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Sour Sweet

3.68 of 5 stars 3.68  ·  rating details  ·  452 ratings  ·  15 reviews
Paperback, 287 pages
Published July 1st 1999 by Paddleless Press (first published 1982)
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Excellent! In places had me laughing out loud, in places hard and cold as iron. A wonderfully penetrating portrayal of a Chinese immigrant family in England and the world they live in.
Sep 16, 2011 Magdelanye rated it 4 of 5 stars
Recommends it for: everyone
This curious book did not give any warning, although the title might have alerted me.
This story of Chinese immigrants struggling to achieve security in a foreign land follows two separate casts of characters. There is the fragment of the family, Lily, her sister Mui,her Husband and Son. And there is the Hung family, ruthless gang members who are portrayed with equal sympathy by Mo who has the uncanny knack of zooming in and out of his various characters perspective and drawing our empathy even
I absolutely love this book but my Chen love is not shared with my friends! It's such a moving story and the way it flips from the heartwarming and funny Chens to the darker forces at work is very well done. You really feel as though you're part of the family.
Sour Sweet was exactly that, with more sour than sweet moments for me. In his novel, Timothy Mo shares the story of a Chinese family(wife Lily, Husband Chen, their young son Man Kee and the wife's sister Mui) attempting to build a life together in London, above the Chinese restaurant they've decided to open.

It is within this context that the flat, closed characters begin to take shape and open up, though slowly.

While the characters reveal themselves, we also see another story unfolding with Chi
Lila Kitaeff
About a family that immigrates to London from Hong Kong and starts up their own restaurant. Really fabulous characters, the kind that you miss when you finish the book.
I really enjoyed it. I am always interested in reading about the experiences of immigrants in their new homes. As somebody who has lived in another country, I appreciate their hard work, confusion, happiness and miscommunication. I like that this went back and forth between a "regular" family who moved from Hong Kong to London and a group of gangsters/mobsters also originally from Hong Kong. Watching the family try so hard to be happy and fulfilled at the same time as the mobsters are ruining th ...more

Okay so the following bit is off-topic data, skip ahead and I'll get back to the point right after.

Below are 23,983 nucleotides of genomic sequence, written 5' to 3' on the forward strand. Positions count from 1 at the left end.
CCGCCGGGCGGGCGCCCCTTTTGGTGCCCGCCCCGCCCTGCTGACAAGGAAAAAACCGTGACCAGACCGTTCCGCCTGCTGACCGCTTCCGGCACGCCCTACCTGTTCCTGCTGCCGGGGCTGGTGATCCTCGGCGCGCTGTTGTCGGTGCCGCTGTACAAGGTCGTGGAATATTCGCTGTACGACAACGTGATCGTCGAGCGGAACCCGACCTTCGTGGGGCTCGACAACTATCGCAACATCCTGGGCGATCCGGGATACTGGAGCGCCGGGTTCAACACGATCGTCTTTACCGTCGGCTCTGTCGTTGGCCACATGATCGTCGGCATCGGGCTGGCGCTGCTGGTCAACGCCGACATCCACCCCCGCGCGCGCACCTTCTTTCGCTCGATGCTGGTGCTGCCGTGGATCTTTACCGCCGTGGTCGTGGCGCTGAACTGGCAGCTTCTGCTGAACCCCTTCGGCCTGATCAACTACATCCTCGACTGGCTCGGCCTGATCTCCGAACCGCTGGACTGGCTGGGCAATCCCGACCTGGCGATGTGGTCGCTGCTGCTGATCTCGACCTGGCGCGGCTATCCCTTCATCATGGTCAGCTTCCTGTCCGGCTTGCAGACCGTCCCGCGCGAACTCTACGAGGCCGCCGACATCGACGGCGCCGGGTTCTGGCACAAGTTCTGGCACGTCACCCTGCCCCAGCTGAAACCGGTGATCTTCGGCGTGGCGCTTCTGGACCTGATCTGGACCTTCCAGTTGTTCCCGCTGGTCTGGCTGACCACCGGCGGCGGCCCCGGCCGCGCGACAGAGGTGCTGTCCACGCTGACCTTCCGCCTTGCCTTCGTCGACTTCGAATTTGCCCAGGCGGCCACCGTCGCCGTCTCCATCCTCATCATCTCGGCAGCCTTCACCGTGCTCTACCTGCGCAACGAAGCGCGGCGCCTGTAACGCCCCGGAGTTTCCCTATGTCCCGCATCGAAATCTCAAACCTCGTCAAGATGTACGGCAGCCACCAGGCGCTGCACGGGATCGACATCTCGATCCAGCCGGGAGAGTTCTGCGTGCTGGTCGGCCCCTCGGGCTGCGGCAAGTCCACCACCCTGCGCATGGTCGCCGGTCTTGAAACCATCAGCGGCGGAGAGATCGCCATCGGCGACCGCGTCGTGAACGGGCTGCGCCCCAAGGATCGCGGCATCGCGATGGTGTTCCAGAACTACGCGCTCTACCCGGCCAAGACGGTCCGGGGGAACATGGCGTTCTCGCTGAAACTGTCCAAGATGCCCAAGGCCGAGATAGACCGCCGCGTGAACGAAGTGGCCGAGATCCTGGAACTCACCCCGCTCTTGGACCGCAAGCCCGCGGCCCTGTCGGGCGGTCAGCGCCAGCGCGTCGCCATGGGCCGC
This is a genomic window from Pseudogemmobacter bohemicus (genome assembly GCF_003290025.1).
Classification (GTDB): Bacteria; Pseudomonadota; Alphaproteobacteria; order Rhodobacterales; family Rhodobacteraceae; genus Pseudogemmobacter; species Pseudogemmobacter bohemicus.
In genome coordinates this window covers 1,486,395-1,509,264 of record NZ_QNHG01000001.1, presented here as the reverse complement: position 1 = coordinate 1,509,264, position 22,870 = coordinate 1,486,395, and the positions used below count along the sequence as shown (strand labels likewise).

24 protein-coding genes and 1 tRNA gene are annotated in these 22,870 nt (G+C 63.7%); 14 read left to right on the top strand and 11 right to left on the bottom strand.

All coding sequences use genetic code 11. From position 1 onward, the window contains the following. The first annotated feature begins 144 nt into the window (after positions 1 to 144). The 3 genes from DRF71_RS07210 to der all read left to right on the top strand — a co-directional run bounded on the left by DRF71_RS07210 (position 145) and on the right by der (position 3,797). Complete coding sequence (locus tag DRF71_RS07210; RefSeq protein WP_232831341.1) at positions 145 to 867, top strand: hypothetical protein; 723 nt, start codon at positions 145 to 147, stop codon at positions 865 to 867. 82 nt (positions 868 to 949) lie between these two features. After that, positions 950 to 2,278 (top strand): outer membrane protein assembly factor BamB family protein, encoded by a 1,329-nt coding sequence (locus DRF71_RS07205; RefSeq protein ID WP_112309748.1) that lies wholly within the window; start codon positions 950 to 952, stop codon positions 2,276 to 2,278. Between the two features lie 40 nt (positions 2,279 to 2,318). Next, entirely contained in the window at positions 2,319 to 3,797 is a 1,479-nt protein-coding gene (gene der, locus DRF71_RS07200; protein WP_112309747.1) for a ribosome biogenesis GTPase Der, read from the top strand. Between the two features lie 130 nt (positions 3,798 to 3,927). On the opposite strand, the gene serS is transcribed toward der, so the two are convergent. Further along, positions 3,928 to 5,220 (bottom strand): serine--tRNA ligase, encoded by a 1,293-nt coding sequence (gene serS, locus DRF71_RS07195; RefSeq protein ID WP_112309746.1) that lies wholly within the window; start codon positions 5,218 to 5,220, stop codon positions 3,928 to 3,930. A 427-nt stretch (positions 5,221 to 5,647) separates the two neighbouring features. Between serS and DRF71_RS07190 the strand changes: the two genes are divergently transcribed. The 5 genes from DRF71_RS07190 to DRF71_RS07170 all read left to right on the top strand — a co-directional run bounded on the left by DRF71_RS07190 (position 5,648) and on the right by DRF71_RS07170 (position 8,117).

Mixed feelings about this one...I loved following the lives of the Chen family, although I didn't like Lily for most of the book. The parallel storyline involving the Triads was quite confusing as it went into a lot of details regarding their complex rules and values. However, in the final few chapters (I won't give away what happens as it will spoil the ending) these two storylines were resolved well. The ending was very bittersweet and sad, and a good ending (not all books have them!). Not a g ...more
Sweet or sour
A clever and funny (tongue firmly in cheek) read. I was fascinated by this take on Chinese in England. I don't know what kind of research Mo did and I wonder about how much exoticizing of gangs occurs here. But the read was certainly engaging.

His humor is intriguing. After reading Pure, I remain in awe of his ability to consistently use wit when writing about difficult, hearty, isoteric and sometimes absurd topics or occurrences.
Michael Walkden
Not too impressed with this novel. I found it patronising, and the details of British-Chinese life were at times minute enough to be mundane. The Chen family plotline could have functioned equally well without the (mostly peripheral) Hung connection. Still, Mo is an excellent wordsmith and certain passages were sublime. 2.5 stars.
I really liked how the author was able to let the reader see things from the eyes of a chinese immigrant family. It was kind of like culture shock reading about this family and the things they thought were logical from their cultural viewpoint. Definitely an interesting read.
Wondering if you and Arthur liked this one I sent after teaching it in Grenoble. I still think of it fondly and will read it again when I get my copy back and am retired. I liked how the Chinese speech and thought was rendered, among other things.
One of the funniest, subtlest and most penetrating novels I have read about what it means to be part of a family. In its own way, one of the most disturbing books on this topic.
Catherine Woodman
This is one of the first Asian authors I read and loved it--sad but smart and well written
very well-written with vivid and sensitive descriptions of the immigrant life.
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Textbook description? 1 3 May 24, 2015 03:14AM  
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Timothy Peter Mo is an Anglo-Chinese novelist. H e is the son of a British mother and a Hong Kong Chinese father. He came to britain as a ten year old.
More about Timothy Mo...
The Monkey King The Redundancy of Courage An Insular Possession Pure Renegade or Halo2

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